Your health: i gave it to him!

Laura Pol­lard, 23, from Liver­pool, dis­cov­ered her new­born had a nasty in­fec­tion...

Pick Me Up! - - CONTENTS -

Even in my daze, I just couldn’t take my eyes off of my baby. It was 17 De­cem­ber last year and Joshua was just 3 hours old. My part­ner Gary, 24, and my mum Anita, 46, were with us, and I was ex­hausted and drowsy from med­i­ca­tion.

I couldn’t wait for our first fam­ily fes­tiv­i­ties at home. I’d got Joshua an elf out­fit and per­son­alised baubles say­ing, Joshua’s First Christ­mas.

In my weary state, I hadn’t no­ticed that Joshua was mak­ing grunt­ing sounds.

But Mum and Gary had. Gary rushed to get the nurse and Joshua was whisked to In­ten­sive Care.

‘There’s a prob­lem with his breath­ing,’ Gary told me. But he’d been fine ear­lier! When I saw him hours later,

he was in an in­cu­ba­tor – wires at­tached to his tiny body, gravely ill with pneu­mo­nia and sep­sis.

Joshua was given an­tibi­otics and a blood trans­fu­sion, while doc­tors ran fur­ther tests.

I was sur­rounded by mums and new­borns, but I couldn’t have my baby with me.

He had a high tem­per­a­ture, and con­ges­tion on his chest.

‘His ill­ness was caused by a group B strep in­fec­tion,’ a doctor ex­plained to us.

It is a type of bac­te­ria car­ried by some adults, usu­ally harm­less to the hu­man body.

Though rare, in some cases the bac­te­ria can be a prob­lem for preg­nant women if passed to their baby, lead­ing to longterm dis­abil­ity, or even death, if not treated im­me­di­ately. ‘I gave it to him!’ I cried. ‘It’s not your fault,’ Gary said. Later, af­ter I’d left a message for my mid­wife, she called me back, sound­ing fran­tic. ‘I’m so sorry,’ she said. It turned out the bac­te­ria had shown in my urine test at 36 weeks, but the re­sults had never been flagged.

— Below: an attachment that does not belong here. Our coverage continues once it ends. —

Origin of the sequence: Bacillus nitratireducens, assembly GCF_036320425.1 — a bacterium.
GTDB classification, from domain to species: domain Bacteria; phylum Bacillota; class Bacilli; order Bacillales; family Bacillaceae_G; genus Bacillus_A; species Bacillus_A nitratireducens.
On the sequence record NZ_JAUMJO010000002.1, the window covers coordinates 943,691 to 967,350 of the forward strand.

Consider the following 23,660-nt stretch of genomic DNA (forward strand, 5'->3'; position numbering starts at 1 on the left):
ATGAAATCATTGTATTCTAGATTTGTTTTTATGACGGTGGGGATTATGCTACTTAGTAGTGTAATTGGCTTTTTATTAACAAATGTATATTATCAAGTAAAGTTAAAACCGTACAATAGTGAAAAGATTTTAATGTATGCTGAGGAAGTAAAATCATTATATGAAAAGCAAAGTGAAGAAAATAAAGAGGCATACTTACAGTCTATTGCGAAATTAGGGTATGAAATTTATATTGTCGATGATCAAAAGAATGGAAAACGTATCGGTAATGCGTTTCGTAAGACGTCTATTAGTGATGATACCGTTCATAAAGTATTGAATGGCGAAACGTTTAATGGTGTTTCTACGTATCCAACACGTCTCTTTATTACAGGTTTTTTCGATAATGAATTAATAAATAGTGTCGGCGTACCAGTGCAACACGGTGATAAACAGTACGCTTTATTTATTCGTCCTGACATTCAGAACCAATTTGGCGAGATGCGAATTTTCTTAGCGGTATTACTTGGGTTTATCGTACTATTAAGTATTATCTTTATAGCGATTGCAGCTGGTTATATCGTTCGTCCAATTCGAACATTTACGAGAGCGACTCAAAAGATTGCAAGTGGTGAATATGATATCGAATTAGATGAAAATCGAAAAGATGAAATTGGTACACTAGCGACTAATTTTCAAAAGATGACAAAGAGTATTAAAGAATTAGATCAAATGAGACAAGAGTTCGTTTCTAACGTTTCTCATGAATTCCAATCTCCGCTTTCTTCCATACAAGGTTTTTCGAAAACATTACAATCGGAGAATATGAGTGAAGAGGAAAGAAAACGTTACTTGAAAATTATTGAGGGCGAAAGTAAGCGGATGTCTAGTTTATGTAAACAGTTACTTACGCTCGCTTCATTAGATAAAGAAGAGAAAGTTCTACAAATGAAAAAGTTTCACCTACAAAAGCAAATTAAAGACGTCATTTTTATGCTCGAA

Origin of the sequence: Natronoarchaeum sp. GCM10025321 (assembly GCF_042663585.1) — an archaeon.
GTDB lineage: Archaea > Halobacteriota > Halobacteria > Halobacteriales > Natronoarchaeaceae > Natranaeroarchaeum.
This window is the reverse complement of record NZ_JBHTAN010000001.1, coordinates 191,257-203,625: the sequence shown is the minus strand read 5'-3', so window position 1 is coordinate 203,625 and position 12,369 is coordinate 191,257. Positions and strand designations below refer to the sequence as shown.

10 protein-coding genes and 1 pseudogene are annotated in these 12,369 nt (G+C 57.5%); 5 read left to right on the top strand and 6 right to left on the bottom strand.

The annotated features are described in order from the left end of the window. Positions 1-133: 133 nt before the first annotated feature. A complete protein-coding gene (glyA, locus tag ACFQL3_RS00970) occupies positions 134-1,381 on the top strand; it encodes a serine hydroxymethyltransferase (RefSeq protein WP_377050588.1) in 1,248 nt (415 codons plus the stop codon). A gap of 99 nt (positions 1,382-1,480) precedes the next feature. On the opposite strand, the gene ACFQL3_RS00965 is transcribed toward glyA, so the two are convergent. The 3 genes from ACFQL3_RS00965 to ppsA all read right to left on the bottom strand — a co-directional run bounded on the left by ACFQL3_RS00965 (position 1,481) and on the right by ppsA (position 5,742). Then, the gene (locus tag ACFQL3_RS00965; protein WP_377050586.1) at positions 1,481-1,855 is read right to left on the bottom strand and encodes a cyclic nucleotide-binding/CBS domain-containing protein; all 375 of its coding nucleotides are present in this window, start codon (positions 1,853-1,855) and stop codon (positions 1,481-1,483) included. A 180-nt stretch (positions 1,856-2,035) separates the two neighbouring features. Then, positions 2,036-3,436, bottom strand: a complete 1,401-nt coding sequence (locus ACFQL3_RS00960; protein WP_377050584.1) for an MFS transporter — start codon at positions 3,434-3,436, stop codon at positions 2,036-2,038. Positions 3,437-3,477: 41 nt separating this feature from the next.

If they had been, the doc­tors could have made prepa­ra­tions for the birth. I wasn’t an­gry, just wanted my baby to get bet­ter.

Joshua stayed in hos­pi­tal until he’d fin­ished his two-week course of an­tibi­otics, and the doc­tors dealt with his in­fec­tion and got him breath­ing on his own.

He wouldn’t be home for his first Christ­mas af­ter all… heart break­ing.

So, on 25 De­cem­ber, in­stead of un­wrap­ping gifts by the tree, Gary and I made our way to the hos­pi­tal.

Now Joshua was no longer on a breath­ing machine, I dressed him in a sleep­suit, Santa hat and elf shoes!

We put up cards and sang We Wish You a Merry Christ­mas to him.

And our fam­i­lies popped in, too.

Slowly but surely, the an­tibi­otics worked their magic and he came home on New Year’s Eve. En­er­getic Joshua is climb­ing on ev­ery­thing in sight now!

If it wasn’t for Gary and my mum, Joshua’s in­fec­tion may have been missed and he might not even be here for his first proper fam­ily Christ­mas…

I dressed him in a sleep­suit, santa hat and elf shoes!

Fes­tive Joshua in hos­pi­tal last year

He’s a star! My boy re­cently

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